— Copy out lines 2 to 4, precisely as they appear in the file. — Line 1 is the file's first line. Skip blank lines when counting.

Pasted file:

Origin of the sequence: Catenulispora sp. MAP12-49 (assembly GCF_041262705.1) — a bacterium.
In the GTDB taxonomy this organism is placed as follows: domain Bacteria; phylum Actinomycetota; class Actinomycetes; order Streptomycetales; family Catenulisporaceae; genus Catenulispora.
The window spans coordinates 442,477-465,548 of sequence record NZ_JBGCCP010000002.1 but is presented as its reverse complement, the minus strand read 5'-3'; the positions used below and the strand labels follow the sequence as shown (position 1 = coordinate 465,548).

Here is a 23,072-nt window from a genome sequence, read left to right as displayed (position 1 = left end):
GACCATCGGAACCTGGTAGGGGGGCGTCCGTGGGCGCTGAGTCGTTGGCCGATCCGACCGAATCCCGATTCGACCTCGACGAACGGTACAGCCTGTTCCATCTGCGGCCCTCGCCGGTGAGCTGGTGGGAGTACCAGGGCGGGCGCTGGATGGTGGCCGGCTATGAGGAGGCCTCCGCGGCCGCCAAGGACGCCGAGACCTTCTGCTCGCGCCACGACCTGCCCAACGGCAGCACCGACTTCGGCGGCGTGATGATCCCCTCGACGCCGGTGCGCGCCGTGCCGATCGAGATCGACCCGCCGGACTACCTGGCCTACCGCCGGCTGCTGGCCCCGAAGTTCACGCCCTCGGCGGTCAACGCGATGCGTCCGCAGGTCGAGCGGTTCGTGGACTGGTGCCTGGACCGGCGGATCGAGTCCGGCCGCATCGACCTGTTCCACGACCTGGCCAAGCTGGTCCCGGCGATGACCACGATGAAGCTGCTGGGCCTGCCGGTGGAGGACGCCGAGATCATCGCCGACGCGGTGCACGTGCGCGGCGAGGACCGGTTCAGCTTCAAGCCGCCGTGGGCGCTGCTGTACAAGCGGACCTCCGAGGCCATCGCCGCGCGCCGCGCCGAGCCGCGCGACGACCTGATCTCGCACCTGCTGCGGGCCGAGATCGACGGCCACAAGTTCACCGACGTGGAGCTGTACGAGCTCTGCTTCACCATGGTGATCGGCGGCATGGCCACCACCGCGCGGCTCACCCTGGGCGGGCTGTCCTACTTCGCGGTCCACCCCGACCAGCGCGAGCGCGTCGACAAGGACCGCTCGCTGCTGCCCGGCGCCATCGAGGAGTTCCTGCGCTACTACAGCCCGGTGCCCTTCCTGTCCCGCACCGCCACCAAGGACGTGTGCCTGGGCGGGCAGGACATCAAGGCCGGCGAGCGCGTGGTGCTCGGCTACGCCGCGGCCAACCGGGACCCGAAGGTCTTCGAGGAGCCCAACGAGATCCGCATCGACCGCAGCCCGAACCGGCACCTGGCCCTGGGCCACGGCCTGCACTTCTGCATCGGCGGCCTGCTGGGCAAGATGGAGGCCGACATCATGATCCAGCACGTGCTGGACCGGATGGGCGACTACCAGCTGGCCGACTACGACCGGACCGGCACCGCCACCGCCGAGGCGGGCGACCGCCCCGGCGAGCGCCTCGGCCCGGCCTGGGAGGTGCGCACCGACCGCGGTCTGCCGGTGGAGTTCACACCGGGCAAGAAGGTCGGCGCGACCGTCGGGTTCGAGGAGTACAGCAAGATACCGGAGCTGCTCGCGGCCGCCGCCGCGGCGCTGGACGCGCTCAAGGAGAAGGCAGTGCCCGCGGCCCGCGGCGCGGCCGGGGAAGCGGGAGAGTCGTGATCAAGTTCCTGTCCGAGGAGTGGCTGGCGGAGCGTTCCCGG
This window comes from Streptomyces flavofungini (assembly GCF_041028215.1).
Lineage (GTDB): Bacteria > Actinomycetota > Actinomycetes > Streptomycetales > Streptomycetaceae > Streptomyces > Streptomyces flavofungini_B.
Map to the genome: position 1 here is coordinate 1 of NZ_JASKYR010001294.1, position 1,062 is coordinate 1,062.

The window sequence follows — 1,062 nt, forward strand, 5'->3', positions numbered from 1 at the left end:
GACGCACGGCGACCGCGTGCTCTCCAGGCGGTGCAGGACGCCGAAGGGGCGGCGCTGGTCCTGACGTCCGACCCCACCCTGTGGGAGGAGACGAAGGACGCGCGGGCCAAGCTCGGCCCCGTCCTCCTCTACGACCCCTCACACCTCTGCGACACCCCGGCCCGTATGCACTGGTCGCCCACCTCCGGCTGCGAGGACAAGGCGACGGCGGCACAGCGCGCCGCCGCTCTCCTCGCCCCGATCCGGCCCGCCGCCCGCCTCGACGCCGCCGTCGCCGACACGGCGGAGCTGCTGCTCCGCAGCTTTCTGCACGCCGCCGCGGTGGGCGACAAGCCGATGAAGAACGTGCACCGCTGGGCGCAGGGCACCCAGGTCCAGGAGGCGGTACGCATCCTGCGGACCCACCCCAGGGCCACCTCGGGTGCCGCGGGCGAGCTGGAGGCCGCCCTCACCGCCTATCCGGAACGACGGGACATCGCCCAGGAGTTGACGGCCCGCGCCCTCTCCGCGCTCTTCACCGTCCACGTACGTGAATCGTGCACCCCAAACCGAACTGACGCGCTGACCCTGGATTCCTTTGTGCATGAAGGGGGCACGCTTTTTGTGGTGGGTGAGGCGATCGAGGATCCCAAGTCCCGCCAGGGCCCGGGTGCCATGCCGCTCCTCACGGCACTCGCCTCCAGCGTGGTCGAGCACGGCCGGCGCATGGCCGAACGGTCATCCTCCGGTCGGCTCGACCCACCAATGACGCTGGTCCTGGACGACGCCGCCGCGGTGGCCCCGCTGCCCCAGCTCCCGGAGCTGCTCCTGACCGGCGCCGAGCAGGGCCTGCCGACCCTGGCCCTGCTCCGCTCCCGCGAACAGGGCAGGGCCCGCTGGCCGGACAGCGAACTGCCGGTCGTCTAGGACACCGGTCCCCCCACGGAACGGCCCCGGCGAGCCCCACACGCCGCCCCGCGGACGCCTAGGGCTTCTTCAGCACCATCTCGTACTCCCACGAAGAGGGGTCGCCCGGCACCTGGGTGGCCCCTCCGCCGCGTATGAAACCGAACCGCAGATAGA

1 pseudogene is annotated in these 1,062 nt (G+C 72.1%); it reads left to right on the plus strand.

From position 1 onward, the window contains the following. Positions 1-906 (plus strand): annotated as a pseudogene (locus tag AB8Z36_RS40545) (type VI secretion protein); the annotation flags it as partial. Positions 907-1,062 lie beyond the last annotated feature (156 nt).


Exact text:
In the GTDB taxonomy this organism is placed as follows: domain Bacteria; phylum Actinomycetota; class Actinomycetes; order Streptomycetales; family Catenulisporaceae; genus Catenulispora.
The window spans coordinates 442,477-465,548 of sequence record NZ_JBGCCP010000002.1 but is presented as its reverse complement, the minus strand read 5'-3'; the positions used below and the strand labels follow the sequence as shown (position 1 = coordinate 465,548).

Here is a 23,072-nt window from a genome sequence, read left to right as displayed (position 1 = left end):